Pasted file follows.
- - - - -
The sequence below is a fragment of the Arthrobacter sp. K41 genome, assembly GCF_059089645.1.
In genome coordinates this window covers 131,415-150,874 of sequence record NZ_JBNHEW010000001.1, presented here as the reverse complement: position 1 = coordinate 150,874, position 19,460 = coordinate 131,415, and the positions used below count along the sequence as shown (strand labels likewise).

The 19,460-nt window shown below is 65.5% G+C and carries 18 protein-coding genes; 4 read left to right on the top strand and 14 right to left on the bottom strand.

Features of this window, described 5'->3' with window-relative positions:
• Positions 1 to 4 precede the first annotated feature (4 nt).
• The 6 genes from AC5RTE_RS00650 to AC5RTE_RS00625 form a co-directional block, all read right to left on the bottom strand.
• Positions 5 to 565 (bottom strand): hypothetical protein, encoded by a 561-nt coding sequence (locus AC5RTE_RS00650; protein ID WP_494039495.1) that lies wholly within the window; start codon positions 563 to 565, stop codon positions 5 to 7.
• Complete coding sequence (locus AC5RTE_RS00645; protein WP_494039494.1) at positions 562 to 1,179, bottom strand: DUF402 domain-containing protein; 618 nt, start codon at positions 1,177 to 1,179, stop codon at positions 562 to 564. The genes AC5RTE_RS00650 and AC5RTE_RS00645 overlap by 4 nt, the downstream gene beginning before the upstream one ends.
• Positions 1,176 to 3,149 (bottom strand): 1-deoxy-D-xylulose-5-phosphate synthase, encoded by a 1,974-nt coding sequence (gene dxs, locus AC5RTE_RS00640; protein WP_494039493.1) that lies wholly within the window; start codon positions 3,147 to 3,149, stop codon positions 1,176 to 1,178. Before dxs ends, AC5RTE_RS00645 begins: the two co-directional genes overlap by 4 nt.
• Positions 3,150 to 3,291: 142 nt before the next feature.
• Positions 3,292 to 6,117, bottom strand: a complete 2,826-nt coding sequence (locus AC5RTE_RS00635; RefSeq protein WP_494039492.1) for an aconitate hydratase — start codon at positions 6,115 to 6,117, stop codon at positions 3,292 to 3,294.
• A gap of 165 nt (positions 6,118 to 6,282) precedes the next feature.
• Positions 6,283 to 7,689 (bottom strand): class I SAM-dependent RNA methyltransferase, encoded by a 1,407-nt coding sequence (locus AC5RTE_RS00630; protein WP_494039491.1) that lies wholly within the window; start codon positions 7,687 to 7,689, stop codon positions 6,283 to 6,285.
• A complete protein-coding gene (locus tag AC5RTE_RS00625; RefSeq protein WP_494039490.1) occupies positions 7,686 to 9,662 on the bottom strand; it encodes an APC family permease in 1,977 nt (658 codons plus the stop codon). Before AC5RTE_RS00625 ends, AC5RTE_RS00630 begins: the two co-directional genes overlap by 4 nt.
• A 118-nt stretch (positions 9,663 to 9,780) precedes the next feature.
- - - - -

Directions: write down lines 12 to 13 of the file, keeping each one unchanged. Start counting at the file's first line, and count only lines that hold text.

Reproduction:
• A gap of 165 nt (positions 6,118 to 6,282) precedes the next feature.
• Positions 6,283 to 7,689 (bottom strand): class I SAM-dependent RNA methyltransferase, encoded by a 1,407-nt coding sequence (locus AC5RTE_RS00630; protein WP_494039491.1) that lies wholly within the window; start codon positions 7,687 to 7,689, stop codon positions 6,283 to 6,285.